Egypt’s Nile island plan runs into disgruntled residents
Cairo- It was 10am on July 15 and Youssri Fouad had just started working his small farm. Suddenly, the 54-year-old Egyptian was confronted by hundreds of policemen. They raided several houses close to his farm and then brought in bulldozers and other equipment to demolish them.
Subsequent clashes put Fouad at the centre of violence that left one resident of Warraq island in the Nile dead and dozens of others injured. Tensions between Warraq island residents and the police continued and government officials met with residents to resolve the crisis.
“The authorities think we will leave our island easily but they are mistaken,” Fouad said. “They should know that we have known no other home to go to.”
Fouad and tens of thousands of other Warraq residents are determined to resist government attempts to forcibly remove them. Cairo said it was attempting to demolish structures illegally built on state land. The island residents said authorities wanted to get rid of them to turn the island into a major tourist and business centre.
The issue goes beyond Warraq. The hundreds of thousands of people who live on dozens of other Nile islands are watching with concerned interest. The islands, considered prime Cairo real estate, could be transformed into business development projects and lavish apartments. They are now over-populated slum districts, something that will have to change if Nile island development projects are to go ahead.
Egyptian President Abdel Fattah al-Sisi in early June alluded to a project when he said that some islands in the Nile should not be inhabited.
Three days later, a local newspaper quoted unnamed government officials as saying that the presidency had asked the Housing Ministry to revive a 2010 plan to develop the islands.
The officials added that the presidency would have exclusive rights to decide how the islands’ land should be used.
Sisi, speaking July 24 at an Egyptian Youth Conference, said the choice was for Warraq could remain a slum or be transformed into a model island.
“Some people say there is an investment company,” he said. “We do not have a funding problem. Your rights [the residents of Warraq] are reserved.
Economists confirmed that, if exploited properly, the islands could be an economic lifeboat for Egypt, potentially earning revenues equal to the Suez Canal.
“The islands can turn into a huge source of national income if best exploited,” said Yumn al-Hamaqi, an economics professor at Cairo University. “They have what it takes to be business centres.”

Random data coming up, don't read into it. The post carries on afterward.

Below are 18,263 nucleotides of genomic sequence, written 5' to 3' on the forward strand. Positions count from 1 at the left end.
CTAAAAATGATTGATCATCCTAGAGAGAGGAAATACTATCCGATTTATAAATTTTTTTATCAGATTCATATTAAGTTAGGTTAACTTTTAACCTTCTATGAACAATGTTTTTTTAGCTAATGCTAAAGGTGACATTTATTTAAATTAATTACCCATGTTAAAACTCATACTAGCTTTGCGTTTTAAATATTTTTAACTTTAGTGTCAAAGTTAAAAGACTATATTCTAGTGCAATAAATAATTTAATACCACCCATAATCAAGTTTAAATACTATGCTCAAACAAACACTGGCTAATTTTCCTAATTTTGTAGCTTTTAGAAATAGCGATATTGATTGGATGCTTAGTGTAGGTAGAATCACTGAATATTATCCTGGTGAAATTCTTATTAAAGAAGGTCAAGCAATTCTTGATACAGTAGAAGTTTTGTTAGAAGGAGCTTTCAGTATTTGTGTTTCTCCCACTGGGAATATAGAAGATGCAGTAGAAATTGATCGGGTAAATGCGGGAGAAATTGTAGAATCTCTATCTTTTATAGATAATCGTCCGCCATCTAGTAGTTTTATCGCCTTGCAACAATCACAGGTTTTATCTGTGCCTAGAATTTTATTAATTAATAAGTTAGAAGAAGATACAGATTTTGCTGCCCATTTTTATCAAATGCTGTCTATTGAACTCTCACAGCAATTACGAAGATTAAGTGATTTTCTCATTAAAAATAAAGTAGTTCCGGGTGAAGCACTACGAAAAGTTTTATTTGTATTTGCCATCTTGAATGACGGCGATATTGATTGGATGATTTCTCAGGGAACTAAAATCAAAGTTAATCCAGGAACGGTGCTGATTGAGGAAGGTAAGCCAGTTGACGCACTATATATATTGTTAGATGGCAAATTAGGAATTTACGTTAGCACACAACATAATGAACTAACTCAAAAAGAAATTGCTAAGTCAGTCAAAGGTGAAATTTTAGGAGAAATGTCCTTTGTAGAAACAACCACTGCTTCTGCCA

Cairo has sought to launch national projects to support the economy, including expanding the Suez Canal and significant gas and oil exploration, in addition to announcing a new administrative capital.
There are approximately 80 islands in the Nile that support meagre agricultural and fishing output. Increased illegal construction on the islands in the past 30 years has turned the islands into slums that add sewage to the Nile.
To Fouad and other residents, however, Warraq is their home. He was born there, married and supported a family, including two daughters and a son, all of whom live on the island. He can imagine no other life.
“This is my home,” he said pointing to a two-storey building metres from his farm. “I am ready to make it my grave too if the government insists on taking it.”
Approximately 525 hectares and close to downtown Cairo, Warraq could be prime real estate. Gezira Island, which has the capital’s affluent Zamalek district, is home to the famous Cairo Tower as well as the Egyptian Opera House and Gezira Sporting Club.
Many look at Warraq and other Nile islands and see unfulfilled potential. Talk about turning the Nile islands into investment hubs started in 2007 under President Hosni Mubarak. In May 2007, Mubarak asked Defence Minister Mohamed Tantawi and Housing Minister Ibrahim Suleiman to prepare plans to develop the islands.
The plans were released in 2010 but disappeared after the 2011 uprising. They have come to light once more.
New development plans reportedly prepared by an Egyptian and Emirati-Singaporean companies have appeared in local media, including drawings showing villas and high-rises depicting what Warraq island could look like in the future.
Although Egypt’s Ministry of Housing denied the reports, many Egyptians said it was only a matter of time before Warraq and other Nile islands were developed.
“The government seems to have already made deals with investors on the island but it is failing to convince the public,” said Salah al-Guindi, an economics professor from Mansura University. “This is bad and will have negative consequences.”
Ahmed Youssef Abdel Dayem, who represents Warraq in parliament, said many residents would support new development projects and that it is only those residents with homes built illegally on government lands that oppose it.
“They know that they will lose their homes and will not be compensated,” Abdel Dayem said. “These violators want things to remain as is.”
However, clashes with police indicate that Warraq’s residents do not intend to simply bow to the inevitability of progress.
“This is our island and we will not let anybody take it,” Fouad said. “If the government wants to demolish these homes, it can do this while we are inside.”